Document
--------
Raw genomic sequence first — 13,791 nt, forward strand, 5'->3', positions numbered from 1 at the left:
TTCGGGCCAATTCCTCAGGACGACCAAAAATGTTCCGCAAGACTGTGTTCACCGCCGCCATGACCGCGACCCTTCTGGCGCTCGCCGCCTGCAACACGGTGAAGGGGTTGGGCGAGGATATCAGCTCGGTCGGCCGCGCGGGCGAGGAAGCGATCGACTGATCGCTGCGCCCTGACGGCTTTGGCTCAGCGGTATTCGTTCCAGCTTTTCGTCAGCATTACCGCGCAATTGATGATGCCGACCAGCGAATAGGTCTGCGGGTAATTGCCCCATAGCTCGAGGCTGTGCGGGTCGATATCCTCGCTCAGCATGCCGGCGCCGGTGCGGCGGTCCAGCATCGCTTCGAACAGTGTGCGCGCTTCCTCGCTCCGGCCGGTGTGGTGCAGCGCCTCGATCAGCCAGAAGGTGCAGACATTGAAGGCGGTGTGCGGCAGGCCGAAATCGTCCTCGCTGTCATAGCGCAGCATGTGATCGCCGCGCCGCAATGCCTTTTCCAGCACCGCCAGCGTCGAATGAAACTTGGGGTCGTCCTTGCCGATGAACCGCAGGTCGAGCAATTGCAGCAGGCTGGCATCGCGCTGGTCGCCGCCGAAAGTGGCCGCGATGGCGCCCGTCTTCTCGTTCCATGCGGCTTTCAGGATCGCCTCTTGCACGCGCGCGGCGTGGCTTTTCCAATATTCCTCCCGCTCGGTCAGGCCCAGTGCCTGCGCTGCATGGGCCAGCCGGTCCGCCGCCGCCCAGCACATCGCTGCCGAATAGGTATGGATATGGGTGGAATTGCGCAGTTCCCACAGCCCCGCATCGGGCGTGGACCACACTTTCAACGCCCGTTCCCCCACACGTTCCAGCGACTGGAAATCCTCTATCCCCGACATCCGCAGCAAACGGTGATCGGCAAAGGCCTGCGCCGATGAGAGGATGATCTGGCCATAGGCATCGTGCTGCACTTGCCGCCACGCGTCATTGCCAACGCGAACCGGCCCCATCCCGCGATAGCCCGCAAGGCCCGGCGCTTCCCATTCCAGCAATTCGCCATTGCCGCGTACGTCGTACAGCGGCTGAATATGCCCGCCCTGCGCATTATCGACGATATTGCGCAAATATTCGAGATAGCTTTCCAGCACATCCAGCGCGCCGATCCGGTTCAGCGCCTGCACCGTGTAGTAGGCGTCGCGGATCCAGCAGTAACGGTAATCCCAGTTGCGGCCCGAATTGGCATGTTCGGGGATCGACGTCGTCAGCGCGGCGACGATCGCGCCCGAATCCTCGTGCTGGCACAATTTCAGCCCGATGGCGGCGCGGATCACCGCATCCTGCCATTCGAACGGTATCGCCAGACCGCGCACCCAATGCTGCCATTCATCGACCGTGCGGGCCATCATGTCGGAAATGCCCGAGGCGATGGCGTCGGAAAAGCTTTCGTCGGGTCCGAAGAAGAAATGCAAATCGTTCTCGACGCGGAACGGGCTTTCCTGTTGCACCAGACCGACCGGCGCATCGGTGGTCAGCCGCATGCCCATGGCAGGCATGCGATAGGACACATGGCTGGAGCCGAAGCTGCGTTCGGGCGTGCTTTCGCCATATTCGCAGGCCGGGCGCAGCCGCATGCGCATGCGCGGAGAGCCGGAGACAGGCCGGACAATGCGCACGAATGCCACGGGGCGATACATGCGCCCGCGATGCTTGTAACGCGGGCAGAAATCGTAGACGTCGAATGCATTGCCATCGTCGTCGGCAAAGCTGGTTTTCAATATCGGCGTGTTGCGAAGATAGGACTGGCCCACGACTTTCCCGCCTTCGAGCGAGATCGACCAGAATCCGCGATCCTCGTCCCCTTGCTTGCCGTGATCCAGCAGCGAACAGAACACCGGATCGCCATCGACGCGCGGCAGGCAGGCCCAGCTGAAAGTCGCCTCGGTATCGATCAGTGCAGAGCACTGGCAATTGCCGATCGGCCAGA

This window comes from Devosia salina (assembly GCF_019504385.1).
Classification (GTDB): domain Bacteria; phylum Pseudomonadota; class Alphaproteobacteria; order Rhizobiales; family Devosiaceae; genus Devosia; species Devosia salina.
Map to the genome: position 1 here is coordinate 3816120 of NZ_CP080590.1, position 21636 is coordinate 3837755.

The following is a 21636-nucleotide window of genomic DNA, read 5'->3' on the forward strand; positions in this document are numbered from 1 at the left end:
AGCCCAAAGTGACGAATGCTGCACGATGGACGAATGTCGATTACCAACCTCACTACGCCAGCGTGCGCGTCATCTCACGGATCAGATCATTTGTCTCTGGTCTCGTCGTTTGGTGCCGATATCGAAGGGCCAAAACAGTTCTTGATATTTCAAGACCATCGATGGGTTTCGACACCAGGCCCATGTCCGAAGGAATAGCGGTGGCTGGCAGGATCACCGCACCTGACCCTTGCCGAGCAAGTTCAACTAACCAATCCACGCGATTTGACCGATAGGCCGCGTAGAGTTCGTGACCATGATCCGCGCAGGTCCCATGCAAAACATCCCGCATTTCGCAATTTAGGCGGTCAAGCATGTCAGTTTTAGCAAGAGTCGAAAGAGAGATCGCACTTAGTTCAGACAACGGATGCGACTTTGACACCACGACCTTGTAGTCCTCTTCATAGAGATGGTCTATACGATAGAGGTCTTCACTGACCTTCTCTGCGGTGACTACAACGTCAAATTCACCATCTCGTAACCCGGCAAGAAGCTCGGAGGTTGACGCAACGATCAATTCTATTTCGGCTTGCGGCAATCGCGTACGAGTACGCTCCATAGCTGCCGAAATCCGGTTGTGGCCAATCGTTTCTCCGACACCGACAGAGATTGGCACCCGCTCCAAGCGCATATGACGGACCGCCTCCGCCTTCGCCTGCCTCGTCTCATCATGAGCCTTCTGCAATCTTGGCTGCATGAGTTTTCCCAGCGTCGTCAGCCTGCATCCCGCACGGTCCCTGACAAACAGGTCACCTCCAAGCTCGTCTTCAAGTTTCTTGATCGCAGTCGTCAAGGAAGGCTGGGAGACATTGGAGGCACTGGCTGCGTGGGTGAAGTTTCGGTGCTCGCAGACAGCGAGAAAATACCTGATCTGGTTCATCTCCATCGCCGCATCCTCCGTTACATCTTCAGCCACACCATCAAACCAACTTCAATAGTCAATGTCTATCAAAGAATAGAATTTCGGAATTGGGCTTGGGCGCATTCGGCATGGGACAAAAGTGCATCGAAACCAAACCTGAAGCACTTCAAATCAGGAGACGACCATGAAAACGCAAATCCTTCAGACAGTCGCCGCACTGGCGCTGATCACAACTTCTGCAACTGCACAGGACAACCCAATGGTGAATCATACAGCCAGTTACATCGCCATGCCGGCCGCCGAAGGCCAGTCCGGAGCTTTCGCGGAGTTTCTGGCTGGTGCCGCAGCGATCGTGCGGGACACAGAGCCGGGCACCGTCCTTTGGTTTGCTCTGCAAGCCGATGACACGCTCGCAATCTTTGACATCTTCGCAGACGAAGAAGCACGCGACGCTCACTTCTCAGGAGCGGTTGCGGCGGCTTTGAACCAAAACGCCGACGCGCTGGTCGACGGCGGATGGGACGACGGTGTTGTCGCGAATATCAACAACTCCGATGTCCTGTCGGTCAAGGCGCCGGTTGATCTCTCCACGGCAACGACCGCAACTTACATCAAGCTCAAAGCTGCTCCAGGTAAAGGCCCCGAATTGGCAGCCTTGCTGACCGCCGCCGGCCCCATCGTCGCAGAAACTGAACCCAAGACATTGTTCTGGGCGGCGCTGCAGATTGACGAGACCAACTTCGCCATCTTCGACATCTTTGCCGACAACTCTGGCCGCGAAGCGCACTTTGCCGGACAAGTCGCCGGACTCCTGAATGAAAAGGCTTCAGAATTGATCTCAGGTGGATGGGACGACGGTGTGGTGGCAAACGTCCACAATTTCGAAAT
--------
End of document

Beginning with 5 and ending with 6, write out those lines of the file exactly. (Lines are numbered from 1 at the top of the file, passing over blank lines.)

Map to the genome: position 1 here is coordinate 3816120 of NZ_CP080590.1, position 21636 is coordinate 3837755.

The following is a 21636-nucleotide window of genomic DNA, read 5'->3' on the forward strand; positions in this document are numbered from 1 at the left end: